Gold had a mixed year in 2018, quickly peaking around $1,366 in January, but falling as low as $1,160 by August. For a while it seemed that the correlation between risk-off appetite and gold prices had broken, with the yellow metal overlooked even in times of heightened uncertainty. But after a 7% recovery since early November’s sell-off, will 2019 be the year gold regains its shine?
For much of 2018 it seemed that a decoupling of gold and risk had taken place. Even though last year was characterised by nuclear threats from North Korea, Brexit, fears of a trade war between the US and China, then fears the ensuing trade war would get worse, gold ended the year 1.6% lower.
Stock markets ended the year down several percentage points, the hedge fund industry suffered its biggest annual loss since 2011, crude oil prices were sliced almost in half, and yet gold struggled to capitalise.
Markets bought USD on bullish monetary policy outlook
Markets increasingly turned to the US dollar in times of uncertainty, shunning gold even when the US was at the centre of the drama. A stronger dollar pressures gold prices lower thanks to its increased purchasing power.
Much of this was due to the prospect of continuing monetary tightening from the Federal Reserve, which, until Q4, seemed as though it would deliver quarter-percentage point increases every few months all the way through 2018 and across 2019 as well.
US real yields are the key here. Gold has a strong inverse correlation to real yields, which measure the return on US government bonds (particularly 10-year Treasury notes) minus the impact of inflation, which eats away at gains. When real yields are high, gold is less attractive; it may be a better store of value than cash, but it yields nothing, meaning investors are missing out by choosing the precious metal over instruments such as bonds.
For example – September 2018 saw US real yields hit their highest levels since 2011 at 0.93 per cent. From mid-August to mid-October, gold trended at its lowest year-to-date levels.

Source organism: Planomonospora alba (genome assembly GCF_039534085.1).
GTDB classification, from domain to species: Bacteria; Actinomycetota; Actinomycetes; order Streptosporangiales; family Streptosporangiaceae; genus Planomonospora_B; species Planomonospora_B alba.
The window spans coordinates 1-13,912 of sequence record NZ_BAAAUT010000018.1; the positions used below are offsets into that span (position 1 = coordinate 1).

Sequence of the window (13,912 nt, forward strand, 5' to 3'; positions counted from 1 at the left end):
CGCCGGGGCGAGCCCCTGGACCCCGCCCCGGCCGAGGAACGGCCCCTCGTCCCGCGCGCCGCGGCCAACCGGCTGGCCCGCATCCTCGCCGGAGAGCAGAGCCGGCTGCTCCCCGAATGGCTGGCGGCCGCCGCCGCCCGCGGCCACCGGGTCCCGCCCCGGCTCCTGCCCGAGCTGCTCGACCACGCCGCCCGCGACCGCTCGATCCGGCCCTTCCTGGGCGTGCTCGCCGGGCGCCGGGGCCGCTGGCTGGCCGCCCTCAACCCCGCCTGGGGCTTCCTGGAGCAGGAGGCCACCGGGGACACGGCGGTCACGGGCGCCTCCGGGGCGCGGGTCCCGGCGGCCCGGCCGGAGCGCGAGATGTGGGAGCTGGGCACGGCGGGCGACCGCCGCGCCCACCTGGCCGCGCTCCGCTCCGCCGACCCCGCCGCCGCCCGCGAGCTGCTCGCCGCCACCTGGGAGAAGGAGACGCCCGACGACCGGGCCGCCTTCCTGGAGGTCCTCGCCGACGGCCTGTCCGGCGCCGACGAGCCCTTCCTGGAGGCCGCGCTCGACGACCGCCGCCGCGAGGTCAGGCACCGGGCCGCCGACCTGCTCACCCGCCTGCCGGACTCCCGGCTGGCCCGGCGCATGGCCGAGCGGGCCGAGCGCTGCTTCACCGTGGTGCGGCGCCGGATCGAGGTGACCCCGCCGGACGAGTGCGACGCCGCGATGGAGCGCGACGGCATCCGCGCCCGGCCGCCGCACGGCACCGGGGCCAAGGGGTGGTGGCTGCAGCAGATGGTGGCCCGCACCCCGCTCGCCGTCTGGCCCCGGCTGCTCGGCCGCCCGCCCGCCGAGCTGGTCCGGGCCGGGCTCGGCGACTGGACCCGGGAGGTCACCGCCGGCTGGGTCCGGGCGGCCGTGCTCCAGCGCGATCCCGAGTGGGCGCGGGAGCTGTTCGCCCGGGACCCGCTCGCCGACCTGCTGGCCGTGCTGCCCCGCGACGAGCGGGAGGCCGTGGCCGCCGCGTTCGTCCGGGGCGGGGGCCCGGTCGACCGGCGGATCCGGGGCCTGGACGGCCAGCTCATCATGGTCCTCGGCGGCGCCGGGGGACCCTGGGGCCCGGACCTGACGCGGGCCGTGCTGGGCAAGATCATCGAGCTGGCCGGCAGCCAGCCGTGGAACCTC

With the outlook for much of the year being that the Federal Reserve would hike rates four times (some bulls were even expecting to see five) during 2018 and deliver the same again in 2019, the outlook for real yields was bullish.
Higher interest rates mean that new bonds are issued with a higher coupon, and increase the yield on existing bonds as a lack of demand pushes down prices (yields move inversely to prices). Either way, real yields improved.
This took the shine off gold. But the outlook for 2019 suggests that there is a bullish case to be made.
Flat rate outlook could see gold rise on weakening real yields
For starters, the Federal Reserve has softened its stance on monetary policy. A market sell-off and some harsh comments from President Donald Trump in interviews and on Twitter seemed to have persuaded Chair Jerome Powell to at least tap the brakes on the tightening cycle. As recently as October he was saying that rates were far from neutral, but so far this year members of the Fed have been discussing the need for patience.
Futures markets are currently betting that the benchmark rate will remain unchanged in the 2.25% to 2.5% range for the entire of 2019.
This puts a lid on yields, and could even drive the coupons on new bonds lower, decreasing the yield on older bonds as prices rise in line with demand, if it seems that the Federal Reserve’s next move may even be to undo one of its recent rate hikes.
US consumer activity to falter as economy slows?
But what of inflation? Price growth in the US peaked at 2.9% in June, but by December had slowed by a whole percentage point to a below-target 1.9%. Recent soft data from the US economy has raised fears of a slowdown, with a traditional harbinger of recession – a flattening of the yield curve – evident mid-December.
Weaker economic growth would weigh on inflation as consumers curb their spending in anticipation of hard times ahead. Slow price growth would improve real yields, but as these are falling anyway thanks to the softer interest rate outlook the environment could still be broadly supportive for gold.
Ten-year real yields have already fallen as low as 0.88% so far this year, allowing gold to gain around $20 per troy ounce, although a return to 0.96% as seen in recent days has pushed the yellow metal back down to January's starting levels.
And while fears of a slowdown in the Chinese economy could dent the demand outlook for gold (China is the world’s largest gold buyer), the Chinese government has already suggested that it may increase fiscal stimulus in an attempt to combat the weakness, which may leave the middle classes free to splurge on shiny things.
2019: A risky year that sees investors reunited with gold?
There is likely to be plenty to rattle market confidence in 2019. US-China trade talks may not go smoothly – President Donald Trump has proven how changeable he can be several times in the past – and there’s still a lot of uncertainty around Brexit, and everyone is carefully watching the world economy to see if it stutters.
These high-risk events, combined with a softer outlook for real yields, could provide the impetus gold needs to return to the highs of $1,366 seen at the beginning of 2018.